Tufts biologists induced one species of flatworm -- <em>G. dorotocephala</em>, top left -- to grow heads and brains characteristic of other species of flatworm, top row, without altering genomic sequence. Examples of the outcomes can be seen in the bottom row of the image.
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New study suggests more than 8 percent of children with cancer have genetic predisposition

James R. Downing, M.D., president and chief executive officer of St. Jude Children's Research Hospital, was instrumental in launching next-generation DNA sequencing and its treatment applications.The most detailed analysis yet of the role germline mutations in genes associated with cancer predisposition play in the development of childhood cancer suggests that comprehensive genomic screening may be...

Aging star's weight loss secret revealed

<p>The star VY Canis Majoris is a red hypergiant, one of the largest known stars in the Milky Way. It is 30-40 times the mass of the Sun and 300 000 times more luminous. In its current state, the star would encompass the orbit of Jupiter, having expanded tremendously as it enters the final stages of its life.

<p>New observations of the star using the SPHERE instrument on the VLT have clearly revealed how the brilliant light of VY Canis Majoris lights up the clouds of material surrounding it and have allowed the properties of the component dust grains to be determined better than ever before.

<p>In this very close-up view from SPHERE the star itself is hidden behind an obscuring disc. The crosses are artefacts due to features in the instrument.VY Canis Majoris is a stellar goliath, a red hypergiant, one of the largest known stars in the Milky Way. It is 30-40 times the mass of the Sun and...

Iowa State astronomers say comet fragments best explanation of mysterious dimming star

This illustration shows a star behind a shattered comet. Observations of the star KIC 8462852 by NASA's Kepler and Spitzer space telescopes suggest that its unusual light signals are likely from dusty comet fragments, which blocked the light of the star as they passed in front of it in 2011 and 2013. The comets are thought to be traveling around the star in a very long, eccentric orbit.Was it a catastrophic collision in the star's asteroid belt? A giant impact that disrupted a nearby planet? A dusty cloud of rock and debris? A family of comets breaking...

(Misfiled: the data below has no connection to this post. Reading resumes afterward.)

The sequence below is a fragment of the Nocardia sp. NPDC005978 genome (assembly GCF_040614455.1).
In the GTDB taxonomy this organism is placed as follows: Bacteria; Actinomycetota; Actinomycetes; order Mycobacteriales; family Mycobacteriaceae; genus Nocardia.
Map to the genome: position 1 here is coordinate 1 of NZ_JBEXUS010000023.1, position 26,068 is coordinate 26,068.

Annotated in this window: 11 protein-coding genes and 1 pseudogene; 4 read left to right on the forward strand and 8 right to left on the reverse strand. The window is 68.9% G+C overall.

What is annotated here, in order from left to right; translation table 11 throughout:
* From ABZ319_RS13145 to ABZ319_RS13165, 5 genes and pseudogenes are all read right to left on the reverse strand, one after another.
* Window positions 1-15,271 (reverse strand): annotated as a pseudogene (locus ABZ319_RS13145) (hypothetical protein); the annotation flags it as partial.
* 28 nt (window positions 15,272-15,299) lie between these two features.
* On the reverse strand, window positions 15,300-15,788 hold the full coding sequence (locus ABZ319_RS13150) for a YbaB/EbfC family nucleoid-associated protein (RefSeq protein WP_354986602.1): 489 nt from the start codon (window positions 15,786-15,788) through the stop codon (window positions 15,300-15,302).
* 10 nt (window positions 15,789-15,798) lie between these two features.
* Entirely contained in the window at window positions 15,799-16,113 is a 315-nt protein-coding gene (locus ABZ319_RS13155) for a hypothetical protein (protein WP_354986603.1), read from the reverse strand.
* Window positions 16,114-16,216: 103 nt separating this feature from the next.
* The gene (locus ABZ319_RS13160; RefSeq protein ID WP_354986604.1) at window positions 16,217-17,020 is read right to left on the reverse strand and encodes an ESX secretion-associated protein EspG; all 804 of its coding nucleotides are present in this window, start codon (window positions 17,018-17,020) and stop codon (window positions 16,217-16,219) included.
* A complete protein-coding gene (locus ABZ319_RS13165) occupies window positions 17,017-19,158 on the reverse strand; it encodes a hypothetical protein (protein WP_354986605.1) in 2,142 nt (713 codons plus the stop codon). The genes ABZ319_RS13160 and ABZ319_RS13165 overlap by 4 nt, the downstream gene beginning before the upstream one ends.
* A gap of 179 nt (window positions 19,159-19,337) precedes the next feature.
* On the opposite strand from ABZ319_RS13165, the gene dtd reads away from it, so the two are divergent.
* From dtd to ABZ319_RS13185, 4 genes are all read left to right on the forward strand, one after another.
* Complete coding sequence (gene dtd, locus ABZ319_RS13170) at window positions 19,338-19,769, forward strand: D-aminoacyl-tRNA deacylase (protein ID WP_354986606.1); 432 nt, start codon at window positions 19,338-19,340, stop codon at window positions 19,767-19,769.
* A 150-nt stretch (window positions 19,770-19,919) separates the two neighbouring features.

How the Earth's Pacific plates collapsed

This image shows Professor Arculus, The Australian National University.Scientists drilling into the ocean floor have for the first time found out what happens when one tectonic plate first gets pushed under another.

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Fighting and females determine how males make sperm

The sperm of the Asian elephant has the shortest sperm relative to its body size, whereas the house mouse (Mus musculus) has the longest. Humans and elephants have sperm of roughly the same length, less than half the size of mouse sperm."The sperm of rodents is at least twice as long as sperm of large mammals like primates, tigers, and even whales. We wanted to know why sperm sizes differ so...

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Powering the next billion devices with Wi-Fi

The UW team used ambient signals from this Wi-Fi router to power sensors in a low-resolution camera and other devices.University of Washington engineers have developed a novel technology that uses a Wi-Fi router -- a source of ubiquitous but untapped energy in indoor environments -- to power devices.

Sequencing algae's genome may aid biofuel production

Close-up view of <i>Chrysochromulina tobin</i>.There's an ancient group of algae that evolved in the world's oceans before our backboned ancestors crawled onto land. They are so numerous that their gigantic blooms can affect the...

Tropical fossil forests unearthed in Arctic Norway

This is a reconstructed drawing of Svalbard fossil forest.UK researchers have unearthed ancient fossil forests, thought to be partly responsible for one of the most dramatic shifts in the Earth's climate in the past 400 million years.

Scientists discover the secret behind the power of bacterial sex

Migration between different communities of bacteria is the key to the type of gene transfer that can lead to the spread of traits such as antibiotic resistance, according to researchers...

Urgent attention needed to improve education for Syrian refugee children, report finds

There is an urgent need to improve both short-term and long-term approaches to education for the large number of Syrian refugee children in Turkey, Lebanon and Jordan, according to a...

Half of all Amazonian tree species may be globally threatened

Acaricuara (<em>Minquartia guianensis</em>) tree is shown in the forest.More than half of all tree species in the world's most diverse forest--the Amazon--may be globally threatened, according to a new study.

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Fish skin provides invisibility in open ocean

Researchers have found that fish that live in the open ocean, such as these lookdowns, reflect polarized light from their skin in a way that makes them seemingly disappear from predators' view.Scientists have solved a longstanding mystery about how some fish seem to disappear from predators in the open waters of the ocean, a discovery that could help materials scientists and...